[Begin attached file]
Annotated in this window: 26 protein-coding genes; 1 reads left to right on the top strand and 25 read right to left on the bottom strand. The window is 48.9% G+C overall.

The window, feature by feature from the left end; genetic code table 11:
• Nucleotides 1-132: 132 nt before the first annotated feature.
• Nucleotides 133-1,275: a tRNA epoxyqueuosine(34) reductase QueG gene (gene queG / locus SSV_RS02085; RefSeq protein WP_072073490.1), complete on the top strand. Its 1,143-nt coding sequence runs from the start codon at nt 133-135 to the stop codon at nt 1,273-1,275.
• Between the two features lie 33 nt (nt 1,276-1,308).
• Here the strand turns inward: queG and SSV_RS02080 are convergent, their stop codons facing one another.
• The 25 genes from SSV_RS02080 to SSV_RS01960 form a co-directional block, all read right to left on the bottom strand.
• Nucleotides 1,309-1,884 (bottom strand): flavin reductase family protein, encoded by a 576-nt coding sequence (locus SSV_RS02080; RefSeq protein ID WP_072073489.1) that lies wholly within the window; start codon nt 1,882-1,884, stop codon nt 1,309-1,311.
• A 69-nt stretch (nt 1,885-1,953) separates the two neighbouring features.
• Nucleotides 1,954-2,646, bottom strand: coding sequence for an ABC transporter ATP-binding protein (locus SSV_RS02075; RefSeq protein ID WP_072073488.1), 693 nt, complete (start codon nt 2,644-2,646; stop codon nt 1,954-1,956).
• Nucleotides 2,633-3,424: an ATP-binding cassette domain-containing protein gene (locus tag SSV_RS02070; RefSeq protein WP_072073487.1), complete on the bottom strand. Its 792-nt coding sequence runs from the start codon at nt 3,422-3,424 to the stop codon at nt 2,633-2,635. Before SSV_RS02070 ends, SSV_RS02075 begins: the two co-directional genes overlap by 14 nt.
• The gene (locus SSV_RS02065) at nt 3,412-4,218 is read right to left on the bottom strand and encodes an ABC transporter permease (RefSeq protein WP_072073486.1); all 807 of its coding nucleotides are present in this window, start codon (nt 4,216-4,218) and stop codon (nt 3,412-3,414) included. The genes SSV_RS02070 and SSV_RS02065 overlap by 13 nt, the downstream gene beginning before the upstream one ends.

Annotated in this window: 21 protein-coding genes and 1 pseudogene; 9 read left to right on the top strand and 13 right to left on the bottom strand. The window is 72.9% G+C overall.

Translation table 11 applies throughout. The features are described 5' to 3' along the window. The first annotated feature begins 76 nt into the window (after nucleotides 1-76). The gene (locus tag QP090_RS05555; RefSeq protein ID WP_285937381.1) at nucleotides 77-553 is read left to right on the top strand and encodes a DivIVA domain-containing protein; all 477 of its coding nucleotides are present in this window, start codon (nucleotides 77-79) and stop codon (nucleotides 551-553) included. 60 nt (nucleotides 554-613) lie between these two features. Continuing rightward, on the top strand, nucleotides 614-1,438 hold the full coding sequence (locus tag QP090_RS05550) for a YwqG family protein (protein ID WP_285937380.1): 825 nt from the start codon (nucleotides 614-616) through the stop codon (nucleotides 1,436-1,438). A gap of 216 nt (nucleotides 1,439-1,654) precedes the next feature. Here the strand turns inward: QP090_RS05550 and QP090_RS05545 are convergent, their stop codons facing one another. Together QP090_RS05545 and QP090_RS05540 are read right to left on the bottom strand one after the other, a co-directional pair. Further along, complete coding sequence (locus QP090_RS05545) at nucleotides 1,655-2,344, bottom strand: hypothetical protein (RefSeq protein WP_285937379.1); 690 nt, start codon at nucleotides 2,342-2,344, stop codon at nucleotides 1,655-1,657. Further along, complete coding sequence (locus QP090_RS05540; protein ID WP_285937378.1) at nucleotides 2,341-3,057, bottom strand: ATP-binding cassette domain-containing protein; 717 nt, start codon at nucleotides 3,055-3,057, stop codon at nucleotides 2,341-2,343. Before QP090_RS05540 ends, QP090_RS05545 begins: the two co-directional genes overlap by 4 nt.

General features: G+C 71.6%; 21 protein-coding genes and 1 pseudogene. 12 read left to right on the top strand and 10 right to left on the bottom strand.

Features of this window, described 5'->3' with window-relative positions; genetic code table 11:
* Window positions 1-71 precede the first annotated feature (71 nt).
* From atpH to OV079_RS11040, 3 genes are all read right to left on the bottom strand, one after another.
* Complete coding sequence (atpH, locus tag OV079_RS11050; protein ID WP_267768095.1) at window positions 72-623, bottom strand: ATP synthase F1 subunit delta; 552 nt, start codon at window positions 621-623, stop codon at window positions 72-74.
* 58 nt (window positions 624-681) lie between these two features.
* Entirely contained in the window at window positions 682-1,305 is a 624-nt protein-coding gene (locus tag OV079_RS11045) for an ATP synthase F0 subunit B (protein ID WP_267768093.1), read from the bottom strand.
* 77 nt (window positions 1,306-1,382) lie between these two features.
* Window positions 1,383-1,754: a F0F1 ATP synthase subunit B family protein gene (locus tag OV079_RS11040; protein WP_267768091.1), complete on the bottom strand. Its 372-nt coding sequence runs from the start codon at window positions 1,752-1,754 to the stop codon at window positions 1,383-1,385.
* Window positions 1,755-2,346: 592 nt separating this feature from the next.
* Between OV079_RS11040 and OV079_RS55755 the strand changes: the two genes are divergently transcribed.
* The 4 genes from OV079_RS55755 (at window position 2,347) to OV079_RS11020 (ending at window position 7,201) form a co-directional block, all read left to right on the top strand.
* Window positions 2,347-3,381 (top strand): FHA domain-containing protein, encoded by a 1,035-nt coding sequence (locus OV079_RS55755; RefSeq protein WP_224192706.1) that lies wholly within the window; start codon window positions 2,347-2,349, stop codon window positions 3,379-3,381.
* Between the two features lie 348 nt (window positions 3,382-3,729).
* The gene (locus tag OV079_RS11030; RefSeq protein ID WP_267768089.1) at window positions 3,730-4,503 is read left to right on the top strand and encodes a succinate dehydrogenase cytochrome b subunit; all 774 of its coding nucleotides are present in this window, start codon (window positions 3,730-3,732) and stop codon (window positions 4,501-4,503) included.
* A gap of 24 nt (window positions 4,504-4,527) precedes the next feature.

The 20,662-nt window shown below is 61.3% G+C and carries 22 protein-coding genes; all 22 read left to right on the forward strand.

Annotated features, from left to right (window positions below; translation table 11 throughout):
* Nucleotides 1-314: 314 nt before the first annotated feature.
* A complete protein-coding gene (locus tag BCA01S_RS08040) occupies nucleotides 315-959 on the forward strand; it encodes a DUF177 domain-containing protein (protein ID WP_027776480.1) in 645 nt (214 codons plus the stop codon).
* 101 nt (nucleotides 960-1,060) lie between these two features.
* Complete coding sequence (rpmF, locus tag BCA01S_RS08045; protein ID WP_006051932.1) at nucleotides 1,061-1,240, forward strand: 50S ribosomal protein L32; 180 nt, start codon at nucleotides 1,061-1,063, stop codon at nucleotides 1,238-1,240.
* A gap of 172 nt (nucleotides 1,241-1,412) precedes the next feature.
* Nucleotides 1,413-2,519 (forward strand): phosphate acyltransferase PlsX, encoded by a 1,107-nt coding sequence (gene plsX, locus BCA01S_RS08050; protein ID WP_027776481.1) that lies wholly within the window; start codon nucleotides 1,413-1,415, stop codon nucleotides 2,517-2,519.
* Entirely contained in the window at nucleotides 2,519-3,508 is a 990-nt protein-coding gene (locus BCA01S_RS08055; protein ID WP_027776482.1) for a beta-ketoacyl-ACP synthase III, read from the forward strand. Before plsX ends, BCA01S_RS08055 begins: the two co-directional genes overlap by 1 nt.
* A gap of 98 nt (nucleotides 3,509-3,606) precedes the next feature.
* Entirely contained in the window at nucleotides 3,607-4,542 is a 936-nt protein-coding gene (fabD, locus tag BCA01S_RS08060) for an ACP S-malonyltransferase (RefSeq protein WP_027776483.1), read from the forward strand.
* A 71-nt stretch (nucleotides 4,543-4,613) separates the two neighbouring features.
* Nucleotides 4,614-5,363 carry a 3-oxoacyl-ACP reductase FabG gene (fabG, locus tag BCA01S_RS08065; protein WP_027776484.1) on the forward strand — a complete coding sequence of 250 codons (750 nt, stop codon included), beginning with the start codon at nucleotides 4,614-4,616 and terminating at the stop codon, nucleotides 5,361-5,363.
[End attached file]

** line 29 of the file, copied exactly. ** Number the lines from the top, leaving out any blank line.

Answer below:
* The gene (locus tag OV079_RS11030; RefSeq protein ID WP_267768089.1) at window positions 3,730-4,503 is read left to right on the top strand and encodes a succinate dehydrogenase cytochrome b subunit; all 774 of its coding nucleotides are present in this window, start codon (window positions 3,730-3,732) and stop codon (window positions 4,501-4,503) included.